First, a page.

A. So ... as amigos kick around thoughts like "this guy is a #5-10 overall but that guy's only a #20 overall," keep in mind that they're trying to measure atoms with yardsticks.
ML teams don't even know who is a 1st-rounder and who isn't. Not on draft day, they don't. So how are they going to know whether Nick Franklin is a #27 or a #7? They're not.
That's not an indictment of the people doing the ammy drafting, who are the best in the world at what they do. It's a simple observation that it isn't possible, on draft day, to tell who the best players in a draft are.
Q. Can they tell how good low-minors players are?
A. Not really. Not in the first year or two. Not usually.
Look, if you can't tell whether a 22-year-old college superstar (like, say, Dennis Raben) is going to be good -- and you can't -- why would you think that you can tell whether teenage minor leaguers are going to be good?
But some guys stand out like coal piles in ballrooms. A few truly special guys become obvious, even at 19. Nick Franklin is one of these. Not only the scouts, but also the fans, are aware that he's going to be an impact player in the bigs.
Fun thing for the baseball fan, is to spot these guys ahead of time. Michael Pineda was regarded a top-100 prospect this April; it was fun to realize that he was a top-10 and watch the rest of the country come up to speed.
Franklin's in that boat. One of the great underrated spects in baseball right now.
Q. What's the prognosis for Franklin in the bigs? What kind of player will he be?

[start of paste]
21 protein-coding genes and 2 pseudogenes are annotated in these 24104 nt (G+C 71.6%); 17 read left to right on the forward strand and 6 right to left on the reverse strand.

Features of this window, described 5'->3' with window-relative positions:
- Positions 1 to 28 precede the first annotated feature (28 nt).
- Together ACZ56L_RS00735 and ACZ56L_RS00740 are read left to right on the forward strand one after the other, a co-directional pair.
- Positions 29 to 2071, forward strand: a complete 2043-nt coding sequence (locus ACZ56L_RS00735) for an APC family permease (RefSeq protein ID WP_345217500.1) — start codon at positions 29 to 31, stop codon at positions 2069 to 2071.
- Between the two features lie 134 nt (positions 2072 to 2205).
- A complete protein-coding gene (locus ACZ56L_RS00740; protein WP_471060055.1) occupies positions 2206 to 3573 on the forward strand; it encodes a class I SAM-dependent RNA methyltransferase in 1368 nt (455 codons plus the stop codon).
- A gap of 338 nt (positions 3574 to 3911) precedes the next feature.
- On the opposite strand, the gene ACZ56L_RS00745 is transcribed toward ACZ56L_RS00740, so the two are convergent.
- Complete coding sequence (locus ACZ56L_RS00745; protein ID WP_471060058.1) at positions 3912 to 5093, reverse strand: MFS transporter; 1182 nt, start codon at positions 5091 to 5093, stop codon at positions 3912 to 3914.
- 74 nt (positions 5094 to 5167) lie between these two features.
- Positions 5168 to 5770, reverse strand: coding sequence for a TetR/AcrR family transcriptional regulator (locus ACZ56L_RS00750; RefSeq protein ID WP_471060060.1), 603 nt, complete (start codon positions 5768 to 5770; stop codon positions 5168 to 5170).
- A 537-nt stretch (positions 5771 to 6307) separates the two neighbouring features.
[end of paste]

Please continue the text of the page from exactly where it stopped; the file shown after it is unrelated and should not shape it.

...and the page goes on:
A. Amigos asked about another post ::shower of crinkled Dixie cups:: comp'ing Franklin to each of these guys: the Michael Young 2.0 template, the Craig Biggio 2.0 template, and the Troy Tulowitzki.
We'll remember to Mano-a-Mano Franklin vs these three, but .... Bill James was once asked about what kind of hitter the Royals needed at first base. His reply, "They need a good hitter anywhere."
There are many routes to 6.0 - 7.0 runs per 27 outs. Doubles hitter, HR hitter, .320 hitter, etc etc.
I've got an inkling that Franklin could hit sort of like this 165-lb. shortstop did, with AVG first and (plenty of) PWR into the bargain -- and note that Franklin at age 19 is a better player than Nomah was at 19.
But of course, that guy had a Fenway-aided Mannyesque 1000 OPS+ in his prime, and Cranklin doesn't need to be quite that good to help us. But remember that guy's .600 OPS next time you're wondering whether a smaller guy can ever get to .500.